The diluting strategy involves adding water to the urine sample directly. Doing this reduces the concentration of drug metabolites that might be found in the sample. This is a much more reliable strategy that attempting to dilute your urine by drinking large quantities of water, due to the fact that you are able to control the amount of water that goes into the sample. The main difficulty is having the opportunity to take in and add the water. You should also be aware that getting caught diluting a urine sample (or tampering with it in any way) may land you in serious trouble. In some states this is even a criminal offence.
Diluting is such an appealing technique that is attempted so often that testing agencies have responded by cutting of the water supplies to bathrooms where the test is taking place and filling the toilet bowl with a colored dye. If the water in the toilet has not been artificially colored, then the subject may be able to dip their sample cup into the bowl and quarter fill it with toilet water. The sample would also need to contain some urine in order to be effective because the test will easily be able to reveal if the sample is water only. Spilling water onto the outside of the sample container is a clue to the collector that you have attempted to dilute the sample, so if you are trying this, make sure that you wipe the outside dry.
If the toilet water has been dyed, some subjects get around this by opening the tank and getting the clean water that can be found in the toilet reservoir. The reservoir will usually contain a plastic tube that is full of fresh water. Pushing down on the float in the reservoir makes this turn on the water supply. This is a relatively easy process, but the problem is that it can be loud. Collectors at drug sites will be paying careful attention to any unusual noises coming from the stalls. Also, modern bathrooms are often built in such as way that the reservoirs aren't accessible. This strategy would also not work with a urinal.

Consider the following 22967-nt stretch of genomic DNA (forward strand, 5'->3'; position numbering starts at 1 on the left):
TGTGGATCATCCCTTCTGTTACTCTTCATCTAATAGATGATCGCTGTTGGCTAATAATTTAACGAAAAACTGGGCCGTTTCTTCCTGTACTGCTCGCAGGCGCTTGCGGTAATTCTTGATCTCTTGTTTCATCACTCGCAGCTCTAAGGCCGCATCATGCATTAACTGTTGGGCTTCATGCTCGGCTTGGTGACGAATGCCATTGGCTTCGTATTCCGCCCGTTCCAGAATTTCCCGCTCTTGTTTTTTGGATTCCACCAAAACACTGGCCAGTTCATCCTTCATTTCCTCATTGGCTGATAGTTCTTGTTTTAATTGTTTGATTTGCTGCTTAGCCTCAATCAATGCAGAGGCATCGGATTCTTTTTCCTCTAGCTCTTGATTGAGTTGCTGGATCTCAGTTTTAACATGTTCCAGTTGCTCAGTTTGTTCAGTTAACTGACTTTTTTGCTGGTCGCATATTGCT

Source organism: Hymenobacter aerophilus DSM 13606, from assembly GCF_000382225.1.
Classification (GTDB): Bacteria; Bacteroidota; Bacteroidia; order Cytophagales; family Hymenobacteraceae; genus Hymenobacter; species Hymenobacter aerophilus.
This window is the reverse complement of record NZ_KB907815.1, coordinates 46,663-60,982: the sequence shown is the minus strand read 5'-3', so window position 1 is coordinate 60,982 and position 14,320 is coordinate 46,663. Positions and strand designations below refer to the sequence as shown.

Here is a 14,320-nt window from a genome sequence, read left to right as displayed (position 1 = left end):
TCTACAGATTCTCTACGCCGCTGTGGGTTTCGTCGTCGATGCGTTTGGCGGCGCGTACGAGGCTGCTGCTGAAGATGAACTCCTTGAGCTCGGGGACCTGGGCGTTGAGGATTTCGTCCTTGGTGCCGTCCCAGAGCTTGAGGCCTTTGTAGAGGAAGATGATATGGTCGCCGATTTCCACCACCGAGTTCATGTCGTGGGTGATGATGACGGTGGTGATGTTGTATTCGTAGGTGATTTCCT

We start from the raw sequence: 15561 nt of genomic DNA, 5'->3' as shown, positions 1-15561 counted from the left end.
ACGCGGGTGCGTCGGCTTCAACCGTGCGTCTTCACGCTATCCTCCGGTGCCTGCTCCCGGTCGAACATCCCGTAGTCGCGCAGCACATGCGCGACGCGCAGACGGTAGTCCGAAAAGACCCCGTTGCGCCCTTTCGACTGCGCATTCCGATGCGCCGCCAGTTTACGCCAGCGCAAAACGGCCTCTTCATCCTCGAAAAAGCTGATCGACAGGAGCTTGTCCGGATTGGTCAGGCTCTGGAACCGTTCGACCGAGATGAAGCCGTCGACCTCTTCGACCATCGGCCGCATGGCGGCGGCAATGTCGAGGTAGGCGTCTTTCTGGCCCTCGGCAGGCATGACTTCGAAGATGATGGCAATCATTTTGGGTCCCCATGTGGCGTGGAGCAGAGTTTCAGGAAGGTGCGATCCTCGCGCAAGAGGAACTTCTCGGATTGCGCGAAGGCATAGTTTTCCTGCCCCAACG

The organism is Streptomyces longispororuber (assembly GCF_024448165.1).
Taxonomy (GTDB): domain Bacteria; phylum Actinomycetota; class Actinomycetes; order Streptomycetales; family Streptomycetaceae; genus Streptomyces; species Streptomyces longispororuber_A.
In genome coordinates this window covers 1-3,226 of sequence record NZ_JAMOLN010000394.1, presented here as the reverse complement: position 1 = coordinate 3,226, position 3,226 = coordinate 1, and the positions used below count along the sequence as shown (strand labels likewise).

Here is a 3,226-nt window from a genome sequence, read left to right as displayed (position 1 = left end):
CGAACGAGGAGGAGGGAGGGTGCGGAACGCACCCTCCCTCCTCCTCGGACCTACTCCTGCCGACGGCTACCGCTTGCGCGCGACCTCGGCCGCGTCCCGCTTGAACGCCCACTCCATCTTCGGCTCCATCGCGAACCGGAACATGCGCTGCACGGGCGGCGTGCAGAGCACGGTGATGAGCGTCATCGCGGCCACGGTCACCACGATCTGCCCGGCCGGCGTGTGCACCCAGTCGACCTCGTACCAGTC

Dangers of Dilution
Dilution involves two main dangers. Firstly, the Collector will detect whether or not the temperature of the sample is within an accepted range. One possible way around this was advised by Abbie Hoffman in his book "Steal this Urine Test". He says that you could rub the outside of the sample container with your hands in order to raise the temperature of the sample. This however, may not be enough. In a regular bathroom, you may be able to use water from a hot tap, but this could make the sample temperature too hot. Generally speaking, if the water has a tepid temperature, it will be close to body temperature.
Secondly, the color of the sample may be affected by dilution. The addition of water to a urine sample will obviously make it a paler yellow and this could result in detection of the tampering. One way around this, according to Hoffman, may be to take large dosages of Vitamin B before giving your sample as this will increase the yellowness of your urine. Then when water is added, the urine sample will still be a realistic pale yellow.
It could be Criminal
It is important that you understand that, in at least two states, tampering with a drug test is a crime. In Nebraska there is a law that states that anyone found to be tampering with bodily fluids that are being used in a drug or alcohol test can be charged with a Class I misdemeanor. This means that if you add water to a urine sample in Nebraska you will probably be charged. In Texas there is a law that says using an additional substance in order to falsify drug testing is a crime. So again, if you add water to a urine sample in Texas you will probably be charged with a misdemeanor. More state are sure to be toughening up their drug testing laws be enacting similar legislation in coming years.
Apart from dying the toilet water, drug testers are attempting to prevent dilution by using what has become known as the "dry room". This is a room that has no accessible water which means that dilution is almost impossible. Taps are sealed and the toilet contains the smallest possible amount of water that may also be dyed. The reservoir tank of the toilet is usually secured so that subjects can't get water from it.
One method that has worked effectively in some cases has been using an intravenous (IV) saline bag that is taped to the subject's arm. The 250cc IV solution can usually be purchased in drug stores and medical supply stores without a prescription. The only safe method is to use a pure saline solution, anything else might contain other detectable chemicals that will reveal your attempts to dilute the sample.
The IV bag is generally taped under the subject's arm where it is in a good position to retain body temperature. The tube runs down the person's front to the groin area. When the sample is being given, the subject puts a small quantity of urine into the specimen cup and then fills the rest of the cup with saline solution squeezed out of the bag. The observer will typically be behind the subject or outside a cubicle, so they won't be able to see the tube.
Using a saline solution is a high risk technique. If you are caught using this method there will be no other plausible reason for having a IV bag taped to your arm. You will be treated as a guilty drug-user and it is also likely to be a humiliating situation.